Keith Murdoch and Charles Bean

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Southern (left) pylon

Keith Murdoch, author of what became known as The Gallipoli Letter, outside Charles Bean's dugout during his visit to Anzac Cove.

The Gallipoli Letter is an 8000-word private report which was written by Murdoch, with the help of a British war correspondent, Ellis Ashmead-Bartlett, after visiting the Gallipoli peninsula in September 1915. It describes the organisation and conditions of the Gallipoli campaign. It was sent to Andrew Fisher (then Prime Minister of Australia) and Henry Herbert Asquith (then Prime Minister of the United Kingdom). Murdoch’s 28-page letter helped to establish the idea of Gallipoli as a military disaster.

Fisher sent Murdoch to Gallipoli for an honest report on the campaign. Contrary to the rules of censorship, Murdoch wrote and sent his letter without submitting it to the military censors. In the eyes of some, this was a grave betrayal of Murdoch’s role at Gallipoli. Murdoch, however, strongly defended his action on the grounds that his letter was not for publication but for the information of the Prime Minister.

Whether or not Murdoch did the right thing in sending the letter without censorship, it had a serious impact and brought about rapid results. It is asserted that Murdoch’s letter led directly to the ending of the Gallipoli campaign and the evacuation of British and Anzac troops from the peninsula.

In the letter, Murdoch is highly critical of the British officers and the role that they played in the Gallipoli disaster. He is full of praise and admiration for the Australian troops, who he believes are noble and courageous in their approach to battle and the possibility of death.

It is the tragedy of Gallipoli that its most successful aspect was the covert and dangerous withdrawal of troops from the peninsula. Between 8 and 20 December 1915, about 90,000 allied soldiers were secretly withdrawn from Gallipoli. There were very few casualties. Many of those soldiers, however, went on to fight and die on the battlefields elsewhere in Europe and the Middle East.

Murdoch returned home to continue his career as a journalist and eventually to establish himself as one of Australia’s first ‘media barons’. Throughout his life, he remained a powerful and influential figure on the Australian scene.

The way that Murdoch described the young Anzac soldiers that he met contributed to the myth of the ‘Anzac’ — the brave, self-sacrificing soldier with a larrikin spirit and a deep sense of mateship. This myth-making has been the inspiration for many creative works, including books, films and television series, that try to represent what it meant to be an Anzac (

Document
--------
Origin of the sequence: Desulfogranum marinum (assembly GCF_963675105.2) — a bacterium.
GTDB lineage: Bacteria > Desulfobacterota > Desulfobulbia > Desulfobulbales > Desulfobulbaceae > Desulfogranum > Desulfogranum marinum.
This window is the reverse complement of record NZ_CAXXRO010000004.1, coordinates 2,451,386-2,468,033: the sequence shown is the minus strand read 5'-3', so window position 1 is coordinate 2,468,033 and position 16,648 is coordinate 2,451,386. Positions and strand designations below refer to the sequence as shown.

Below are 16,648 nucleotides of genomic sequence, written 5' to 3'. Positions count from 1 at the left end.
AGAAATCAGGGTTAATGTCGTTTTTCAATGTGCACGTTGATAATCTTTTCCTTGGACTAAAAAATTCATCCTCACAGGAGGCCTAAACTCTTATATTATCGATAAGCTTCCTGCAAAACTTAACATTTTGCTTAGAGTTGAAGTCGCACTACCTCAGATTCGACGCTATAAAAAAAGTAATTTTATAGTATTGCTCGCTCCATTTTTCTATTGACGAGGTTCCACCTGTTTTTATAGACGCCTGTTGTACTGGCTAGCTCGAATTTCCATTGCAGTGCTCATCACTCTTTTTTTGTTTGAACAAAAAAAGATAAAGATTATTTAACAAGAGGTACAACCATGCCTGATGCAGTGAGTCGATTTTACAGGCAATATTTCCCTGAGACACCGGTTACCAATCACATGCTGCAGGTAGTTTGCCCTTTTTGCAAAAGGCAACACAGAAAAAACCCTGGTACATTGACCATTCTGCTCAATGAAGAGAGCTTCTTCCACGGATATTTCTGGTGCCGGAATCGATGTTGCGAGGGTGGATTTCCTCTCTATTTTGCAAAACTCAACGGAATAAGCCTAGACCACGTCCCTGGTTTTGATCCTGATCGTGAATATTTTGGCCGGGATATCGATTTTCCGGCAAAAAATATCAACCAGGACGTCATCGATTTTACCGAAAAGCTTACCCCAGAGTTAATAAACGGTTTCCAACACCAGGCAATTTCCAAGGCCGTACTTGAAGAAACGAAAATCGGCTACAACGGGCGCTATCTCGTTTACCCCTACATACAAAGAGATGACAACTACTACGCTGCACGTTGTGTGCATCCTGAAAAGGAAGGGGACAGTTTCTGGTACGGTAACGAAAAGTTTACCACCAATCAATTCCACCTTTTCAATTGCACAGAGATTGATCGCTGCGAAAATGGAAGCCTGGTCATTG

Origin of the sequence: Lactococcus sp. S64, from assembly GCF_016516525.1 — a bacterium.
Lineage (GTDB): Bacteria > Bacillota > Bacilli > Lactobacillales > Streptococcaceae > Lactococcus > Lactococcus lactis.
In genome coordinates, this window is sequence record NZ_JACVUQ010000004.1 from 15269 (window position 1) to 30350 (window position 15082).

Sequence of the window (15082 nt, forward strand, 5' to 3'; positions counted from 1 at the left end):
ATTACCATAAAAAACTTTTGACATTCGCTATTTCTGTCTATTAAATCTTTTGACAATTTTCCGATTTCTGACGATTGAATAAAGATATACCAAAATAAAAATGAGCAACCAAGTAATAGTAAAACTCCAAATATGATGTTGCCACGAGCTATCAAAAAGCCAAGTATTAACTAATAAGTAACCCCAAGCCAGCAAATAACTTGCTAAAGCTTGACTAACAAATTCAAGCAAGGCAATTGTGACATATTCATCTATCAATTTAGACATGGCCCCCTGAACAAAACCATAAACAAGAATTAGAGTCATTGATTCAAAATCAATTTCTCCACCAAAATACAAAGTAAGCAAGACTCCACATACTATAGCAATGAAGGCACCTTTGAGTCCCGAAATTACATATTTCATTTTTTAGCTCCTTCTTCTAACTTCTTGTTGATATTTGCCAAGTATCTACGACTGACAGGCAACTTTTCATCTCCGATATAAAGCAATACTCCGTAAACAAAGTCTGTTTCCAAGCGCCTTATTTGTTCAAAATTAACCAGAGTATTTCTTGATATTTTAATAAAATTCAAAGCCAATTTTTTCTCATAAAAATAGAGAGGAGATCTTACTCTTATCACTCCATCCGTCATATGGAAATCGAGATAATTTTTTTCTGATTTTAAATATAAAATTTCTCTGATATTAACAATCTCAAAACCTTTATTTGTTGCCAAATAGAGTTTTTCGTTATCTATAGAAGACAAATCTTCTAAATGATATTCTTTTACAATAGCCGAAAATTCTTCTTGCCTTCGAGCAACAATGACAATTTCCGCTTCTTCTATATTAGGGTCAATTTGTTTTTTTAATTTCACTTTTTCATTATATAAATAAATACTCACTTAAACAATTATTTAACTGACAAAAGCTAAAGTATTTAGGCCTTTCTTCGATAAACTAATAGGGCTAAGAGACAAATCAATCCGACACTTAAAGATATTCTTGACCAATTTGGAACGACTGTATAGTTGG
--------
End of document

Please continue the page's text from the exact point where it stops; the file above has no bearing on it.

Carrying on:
Image courtesy of the Australian War Memorial.

Northern (right) pylon

Charles Edwin Woodrow Bean, Australia's official war correspondent, outside his tent in the AIF camp at Mena.

Charles Bean is perhaps best remembered for the official histories of Australia in the First World War, of which he wrote six volumes and edited the remainder. When WW1 began, Bean won an Australian Journalists Association ballot and became official correspondent to the AIF. He accompanied the first convoy to Egypt, landed at Gallipoli on 25 April 1915 and began to make his name as a tireless, thorough and brave correspondent. He was wounded in August but remained on Gallipoli for most of the campaign, leaving just a few days before the last troops.

He then reported on the Australians on the Western Front where his admiration of the AIF crystallised into a desire to memorialise their sacrifice and achievements. In addition to his journalism, Bean filled hundreds of diaries and notebooks, all with a view to writing a history of the AIF when the war ended. In early 1919 he led a historical mission to Gallipoli before returning to Australia and beginning work on the official history series that would consume the next two decades of his life.

He was also the driving force behind the establishment of the Australian War Memorial.

Courtesy of the Australian War Memorial.

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